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Jewish World Review Sept. 25, 2002 / 19 Tishrei, 5763

Michael Ledeen

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The Dubya Doctrine | There is a lot of good news in President Bush's strategic vision, which, one must say up front, is entirely worthy of the world's lone superpower.

First and foremost, it defines America's national interest in dramatically political terms: Security, both for the United States and for those who want to be our friends and allies, depends on the spread of political freedom. Over and over again, the president stresses that we seek friendship and alliance with free countries, and that we must use our great power and influence to expand the zone of freedom throughout the world.

It has been a long time - perhaps since John F. Kennedy's finest oratory - since we heard an American president enunciate our core values so clearly, and proclaim the unbreakable commitment of an American administration to a global democratic revolution.

Not for Bush the doubletalk of "peace processes" and "negotiated settlements" that has dominated so much of the discussion of our foreign policy, nor the silly pidgin Marxist theory that redistributing wealth will eliminate war or terrorism.

Not at all. He insists, rightly and refreshingly, that poverty is not the "root cause" of war or terrorism, and that freedom is the best guarantee of peace.

Best of all, the president fully and proudly accepts America's dominant position in the world, and, unlike many of his predecessors, views it as an opportunity for leadership instead of an occasion for remorse and apology.

He sees the uniqueness of the moment, proclaiming that this is "the best chance since the rise of the nation-state in the 17th century to build a world where great powers compete in peace instead of continually prepare for war."

History students, please take note: Peace is not the normal condition of mankind. War is the norm; peace is rare, and depends on great leadership.

Finally, in what is likely to be the least-noticed part of Bush's strategy, he firmly rejects the misguided populist call for redistributing wealth from the rich to the poor nations. He accepts the obligation to improve the lot of those living in misery, but rather than hand out money to corrupt governments he instead insists that the United States will work with the poor countries - calling for doubling their wealth within a decade - to give their people the freedom to improve their lot.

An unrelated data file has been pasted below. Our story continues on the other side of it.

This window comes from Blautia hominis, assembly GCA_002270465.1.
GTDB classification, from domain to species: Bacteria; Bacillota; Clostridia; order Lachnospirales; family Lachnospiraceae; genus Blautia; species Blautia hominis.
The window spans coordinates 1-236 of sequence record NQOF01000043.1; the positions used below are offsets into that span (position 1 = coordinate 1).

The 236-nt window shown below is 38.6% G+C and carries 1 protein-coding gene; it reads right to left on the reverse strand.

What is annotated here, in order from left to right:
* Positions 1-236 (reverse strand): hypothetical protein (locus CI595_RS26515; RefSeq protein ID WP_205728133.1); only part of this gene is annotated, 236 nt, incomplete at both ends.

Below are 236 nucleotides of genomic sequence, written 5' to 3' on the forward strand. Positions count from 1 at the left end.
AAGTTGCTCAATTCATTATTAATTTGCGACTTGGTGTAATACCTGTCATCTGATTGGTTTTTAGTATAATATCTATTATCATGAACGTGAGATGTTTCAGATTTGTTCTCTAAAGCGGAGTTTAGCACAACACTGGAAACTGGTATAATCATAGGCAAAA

And he's even good on the details: grants linked to performance rather than loans that will never be repaid, and, as always, the primacy of freedom in the workplace, in the press, in places of prayer and at the ballot box.

That's the core of Bush's ambitious vision. The rest is footnotes, mostly excellent, only occasionally disappointing.

The best footnotes concern terrorism in general and the Middle East in particular. By now, we all know the antiterrorist litany by heart: unrelenting war against the terrorists, their organizations and their sponsors, most definitely including "nations that are compromised by terror . . . because the allies of terror are the enemies of civilization."

Since the greatest danger "lies at the crossroads of radicalism and technology," we no longer have the luxury of waiting until the bad guys are proven to have weapons of mass destruction, and thus we are fully entitled to launch preemptive attacks. Call it the Saddam Rule.

And Bush reiterates his policy for the Israel/Palestinian question: When there is a democratic Palestinian leadership committed to real peace - not before, and not otherwise - we'll insist on a Palestinian state.